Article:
Historical Dictionary



The “Free Cambodia” move-ment first came to life in Bangkok on 20 December 1940, when the Thai government, at odds with the French over western Indochina, allowed a Cambodian nationalist-minded monk, Phra Phiset Panich or Poc Khun to create the Khmer Independence Party (Phak Khmer Issarak). Chaovalit and Khuang Aphaiwong, Thai politicians with ancient family links to western Cambodia, were strong supporters of the Khmer Issarak movement. This support continued into the Indochina War, as the Thais tried to hold on to Cambodia’s western provinces of Battambang and Siemreap, which the Japanese had helped them obtain from the French in 1941. Their efforts came to naught, however, when the Thai government, under U.S. pressure, retroceded the territories to the French in November 1946 and the Conciliation Commission designed to hear Thai desiderata closed in early September 1947.

Shortly thereafter, the French High Commissioner to Indochina, Émile Bollaert, sent a report to Paris explaining the importance of putting an end to the Khmer Issarak and Lao Issara independence movements in Thailand, both of which undermined French efforts to build up and legitimize pro-French states in Laos and Cambodia. In mid-1947, the French moved to rally these “dissident elements” to the French cause in Indochina. The French Commissioner in Cambodia Léon Pignon, entered into contact with Poc Khun (and Prince Phetxarāt) in the hope of wooing him away from the Thais. Pignon promised a total amnesty to the Khmer Issarak partisans if they returned to Cambodia. While Poc Khun stayed put, many Khmer Issarak returned to Cambodia.

Meanwhile, Vietnamese communists, like their French adversaries, were keen on attracting the Khmer Issarak movement to their cause. In early 1948, the Indochinese Communist Party (ICP) revived its Indochinese revolutionary vision and moved to create a new Cambodian nationalist front, based in Cambodia and allied with the Vietnamese, called the “Committee for the Liberation of Kampuchea”. The Vietnamese explained that this committee would serve as a “provisional govern-ment” in opposition to the one the French were creating. The Vietnamese-backed Cambodian Committee would later constitute a National Assembly and thereby establish a permanent government. In charge of this revolutionary state-building project was Nguyen Thanh Son, the ICP’s most important official in charge of Vietnamese activities in Cambodia. Thanks to his efforts, the Committee came to life in the Dangrek hills in mid-August 1948, led by Dap Chhuon and seconded by Poc Khun.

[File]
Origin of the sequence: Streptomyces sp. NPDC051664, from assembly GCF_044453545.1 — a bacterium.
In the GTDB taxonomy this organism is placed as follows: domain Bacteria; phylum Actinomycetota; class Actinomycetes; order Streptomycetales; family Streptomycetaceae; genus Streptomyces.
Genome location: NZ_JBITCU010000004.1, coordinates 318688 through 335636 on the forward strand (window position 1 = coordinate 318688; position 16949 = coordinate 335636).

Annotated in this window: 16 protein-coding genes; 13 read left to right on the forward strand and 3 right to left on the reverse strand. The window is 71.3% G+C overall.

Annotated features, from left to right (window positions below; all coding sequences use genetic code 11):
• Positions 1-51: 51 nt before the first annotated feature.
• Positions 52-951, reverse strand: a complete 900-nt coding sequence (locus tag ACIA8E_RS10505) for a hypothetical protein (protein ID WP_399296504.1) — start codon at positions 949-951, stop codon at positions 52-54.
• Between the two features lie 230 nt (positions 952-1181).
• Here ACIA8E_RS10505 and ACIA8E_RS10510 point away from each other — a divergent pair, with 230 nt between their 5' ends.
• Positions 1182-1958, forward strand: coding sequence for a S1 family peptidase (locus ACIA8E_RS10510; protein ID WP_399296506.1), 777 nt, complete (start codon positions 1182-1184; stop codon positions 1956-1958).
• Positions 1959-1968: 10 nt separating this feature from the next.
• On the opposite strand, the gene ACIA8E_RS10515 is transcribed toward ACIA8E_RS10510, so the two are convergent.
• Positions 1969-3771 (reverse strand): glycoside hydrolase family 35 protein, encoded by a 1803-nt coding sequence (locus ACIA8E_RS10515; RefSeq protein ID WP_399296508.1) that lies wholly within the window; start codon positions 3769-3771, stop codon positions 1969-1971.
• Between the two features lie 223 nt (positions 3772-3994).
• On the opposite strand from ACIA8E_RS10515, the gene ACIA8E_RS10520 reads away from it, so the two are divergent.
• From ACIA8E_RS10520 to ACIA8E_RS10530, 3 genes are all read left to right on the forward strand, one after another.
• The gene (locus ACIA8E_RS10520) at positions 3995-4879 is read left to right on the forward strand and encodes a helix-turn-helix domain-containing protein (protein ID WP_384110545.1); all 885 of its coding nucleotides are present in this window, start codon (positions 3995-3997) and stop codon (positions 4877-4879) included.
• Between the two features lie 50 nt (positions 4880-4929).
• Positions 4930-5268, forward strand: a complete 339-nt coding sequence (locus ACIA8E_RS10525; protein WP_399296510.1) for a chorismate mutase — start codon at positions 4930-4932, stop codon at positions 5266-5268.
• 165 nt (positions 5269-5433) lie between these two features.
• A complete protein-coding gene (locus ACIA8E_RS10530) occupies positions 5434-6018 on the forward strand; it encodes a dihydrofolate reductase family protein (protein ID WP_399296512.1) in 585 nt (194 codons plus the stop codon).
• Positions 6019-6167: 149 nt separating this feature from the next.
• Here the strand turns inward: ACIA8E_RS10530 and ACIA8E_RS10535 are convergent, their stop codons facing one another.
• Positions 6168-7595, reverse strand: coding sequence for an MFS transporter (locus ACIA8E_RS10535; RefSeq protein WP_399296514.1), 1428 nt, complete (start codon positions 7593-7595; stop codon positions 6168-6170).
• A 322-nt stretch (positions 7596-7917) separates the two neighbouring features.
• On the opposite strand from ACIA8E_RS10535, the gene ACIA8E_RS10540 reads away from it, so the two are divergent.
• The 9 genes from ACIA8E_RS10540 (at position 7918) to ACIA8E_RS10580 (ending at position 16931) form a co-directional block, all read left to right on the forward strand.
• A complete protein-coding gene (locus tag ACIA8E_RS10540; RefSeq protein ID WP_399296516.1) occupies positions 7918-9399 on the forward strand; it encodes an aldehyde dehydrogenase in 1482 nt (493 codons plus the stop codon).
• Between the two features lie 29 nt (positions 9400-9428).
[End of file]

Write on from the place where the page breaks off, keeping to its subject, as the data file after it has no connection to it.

However, as in Laos, it was the arrival of the Cold War in 1949–50 and French moves to create the Associated States of Indochina in Laos and Cambodia that led the ICP to create a revolutionary party and resistance government for Cambodia. The defection of Dap Chhuon in 1949, like much of the Lao Issara in that same year, caused a crisis for the ICP. As a result, the ICP assigned the task of creating a new government and party for Cambodia to Nguyen Thanh Son, head of the Committee for External Affairs (Ban Ngoai Vu) and Hoang Van Hoan, chief of the all-powerful Overseas Party Affairs Committee (Ban Can Su Hai Ngoai) based in Thailand. After a meeting in Bangkok in 1949, Nguyen Thanh Son returned to Indochina and created the Party Affairs Committee for all of Cambodia (Ban Can Su Toan Mien), the single most powerful revolutionary organization in all of Cambodia and run by the ICP.

In March 1950, as in Laos a few months later, the ICP organized a Cadres Congress for Cambodia bringing together Issaraks from across the country to create a new national front, provisional government, and revolutionary party. During this meeting held in Ha Tien, Vietnam, the delegates outlined the future Cambodian Resistance Government and its revolutionary tack. In April, the Representative Assembly for all of Cambodia (Cuoc Dai Bieu Hoi Nghi Toan Mien/Moho Sannibat Tamnang I’sara’ Nokor Khmaer) formed a new “Unifed National Front of the Khmer Issarak” (Mat Tran Issarak Thong Nhut Toan Quoc or Sammakum Khmaer I’sara in Cambodian) and created a Provisional Central Committee of National Liberation (Uy Ban Giai Phong Dan Toc Trung Uong Lam Thoi or Kana’ Cheat Mukkakeaha Mochchhoem Nokor Khmaer in Cambodia), based on the Viet Minh model. Son Ngoc Minh and other Cambodian luminaries were present. However, creating a revolutionary party for Cambodia was much harder. It was only in mid-1951 that the Party Affairs Committee for Cambodia finally created the People’s Revolutionary Party for Cambodia with Son Ngoc Minh at its helm. Nguyen Thanh Son, backed by Le Duc Tho and Le Duan, was its caretaker. See also ADMINISTRATIVE OFFICE FOR THE FRONTIER; COMMITTEE FOR THE EAST, LAO ISSARA; MÉTIS.